Illegitimate children are discriminated against under the law and in social attitudes. Acts of discrimination include: the denial of inheritance or of filiation; legal impediments to marriage; an unequal distribution of social services on account of inferior status or lack of filiation; discrimination in education. This results in lack of social mobility and may also result in juvenile delinquency and emotional stress.
In Roman times, bastards were classified as 'nothi' and were entitled to support from their father but not to inheritance. Under Germanic law, only children born of parents of the same social rank were legitimate. Under English common law, parental rights and duties did not apply to illegitimate children who were regarded as the 'sons of no one'. Until the 16th century in England the parish maintained such children but an act of 1576 laid the responsibility on the parents.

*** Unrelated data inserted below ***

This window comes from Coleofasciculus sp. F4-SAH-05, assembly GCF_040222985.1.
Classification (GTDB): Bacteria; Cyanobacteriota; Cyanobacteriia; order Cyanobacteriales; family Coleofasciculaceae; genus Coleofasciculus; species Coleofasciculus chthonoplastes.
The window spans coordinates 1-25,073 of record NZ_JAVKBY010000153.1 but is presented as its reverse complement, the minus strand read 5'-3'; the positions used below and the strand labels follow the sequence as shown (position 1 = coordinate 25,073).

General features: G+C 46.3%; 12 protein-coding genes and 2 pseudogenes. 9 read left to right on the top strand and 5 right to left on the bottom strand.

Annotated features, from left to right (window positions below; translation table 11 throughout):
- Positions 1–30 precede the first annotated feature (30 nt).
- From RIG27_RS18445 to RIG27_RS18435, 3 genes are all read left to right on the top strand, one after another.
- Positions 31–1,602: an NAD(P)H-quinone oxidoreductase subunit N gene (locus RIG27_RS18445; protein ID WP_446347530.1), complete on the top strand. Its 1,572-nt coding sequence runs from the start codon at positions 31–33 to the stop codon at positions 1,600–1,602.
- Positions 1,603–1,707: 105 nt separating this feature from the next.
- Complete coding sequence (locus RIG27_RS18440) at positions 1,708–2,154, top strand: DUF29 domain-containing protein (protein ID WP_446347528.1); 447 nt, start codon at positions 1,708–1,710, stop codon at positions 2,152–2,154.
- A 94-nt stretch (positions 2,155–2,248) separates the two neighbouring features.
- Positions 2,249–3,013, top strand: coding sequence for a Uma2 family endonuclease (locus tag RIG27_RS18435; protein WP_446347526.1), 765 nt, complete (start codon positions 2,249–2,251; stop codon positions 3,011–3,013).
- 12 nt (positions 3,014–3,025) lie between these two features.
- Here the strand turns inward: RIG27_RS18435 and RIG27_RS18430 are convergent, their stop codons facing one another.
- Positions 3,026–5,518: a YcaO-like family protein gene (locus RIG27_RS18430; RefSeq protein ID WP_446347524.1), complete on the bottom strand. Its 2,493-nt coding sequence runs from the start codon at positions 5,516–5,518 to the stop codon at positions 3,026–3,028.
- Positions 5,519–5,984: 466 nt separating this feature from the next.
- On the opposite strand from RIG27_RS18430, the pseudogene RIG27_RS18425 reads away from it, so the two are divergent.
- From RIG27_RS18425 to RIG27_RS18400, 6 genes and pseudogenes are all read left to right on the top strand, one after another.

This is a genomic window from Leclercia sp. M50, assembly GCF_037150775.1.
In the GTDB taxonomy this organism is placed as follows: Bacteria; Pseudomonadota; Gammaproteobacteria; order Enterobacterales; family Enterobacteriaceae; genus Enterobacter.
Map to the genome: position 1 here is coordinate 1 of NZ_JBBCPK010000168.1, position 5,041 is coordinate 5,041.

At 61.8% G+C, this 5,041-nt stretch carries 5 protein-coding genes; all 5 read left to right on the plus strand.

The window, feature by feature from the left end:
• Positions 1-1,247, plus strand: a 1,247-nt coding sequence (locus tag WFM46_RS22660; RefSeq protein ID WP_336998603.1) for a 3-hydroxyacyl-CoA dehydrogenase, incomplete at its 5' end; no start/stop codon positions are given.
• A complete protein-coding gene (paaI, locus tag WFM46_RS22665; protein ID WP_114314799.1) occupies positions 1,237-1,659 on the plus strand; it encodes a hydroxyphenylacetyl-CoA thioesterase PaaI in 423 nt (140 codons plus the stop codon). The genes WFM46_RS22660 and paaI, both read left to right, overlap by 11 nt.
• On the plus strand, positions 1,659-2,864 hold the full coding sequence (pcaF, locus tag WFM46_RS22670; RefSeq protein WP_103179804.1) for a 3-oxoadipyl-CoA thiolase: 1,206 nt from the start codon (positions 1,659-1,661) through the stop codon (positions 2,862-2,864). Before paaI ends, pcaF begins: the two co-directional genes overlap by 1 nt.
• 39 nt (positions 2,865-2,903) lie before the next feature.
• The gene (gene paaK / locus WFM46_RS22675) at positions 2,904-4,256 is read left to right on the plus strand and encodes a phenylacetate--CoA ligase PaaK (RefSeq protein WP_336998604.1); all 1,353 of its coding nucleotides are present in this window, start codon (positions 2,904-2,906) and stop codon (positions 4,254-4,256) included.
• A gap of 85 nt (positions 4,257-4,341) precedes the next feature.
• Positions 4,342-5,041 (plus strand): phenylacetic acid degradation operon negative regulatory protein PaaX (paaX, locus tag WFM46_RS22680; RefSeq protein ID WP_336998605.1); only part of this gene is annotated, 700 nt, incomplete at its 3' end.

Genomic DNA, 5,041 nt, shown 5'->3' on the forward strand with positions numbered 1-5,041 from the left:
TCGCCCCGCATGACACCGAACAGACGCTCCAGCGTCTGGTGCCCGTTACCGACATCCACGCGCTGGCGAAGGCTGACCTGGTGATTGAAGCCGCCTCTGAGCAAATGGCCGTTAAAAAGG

In most countries children born out of wedlock do not have the same rights as legitimate children, despite the trend in favour of greater equality between them. As a rule, it is only when they have been legitimated that illegitimate children have the same rights and obligations as the children born of the marriage. If, on the other hand, they have merely been recognized by the father, although entitled to be fed and brought up at their father's expense, they cannot claim the same rights as legitimate children, particularly in the matter of inheritance. However, they may, in certain cases, apply to the putative father for a maintenance and education allowance. In Belgium, for example, illegitimate children can exercise this right up to eighteen years of age, in Finland up to seventeen and in Guyana up to sixteen.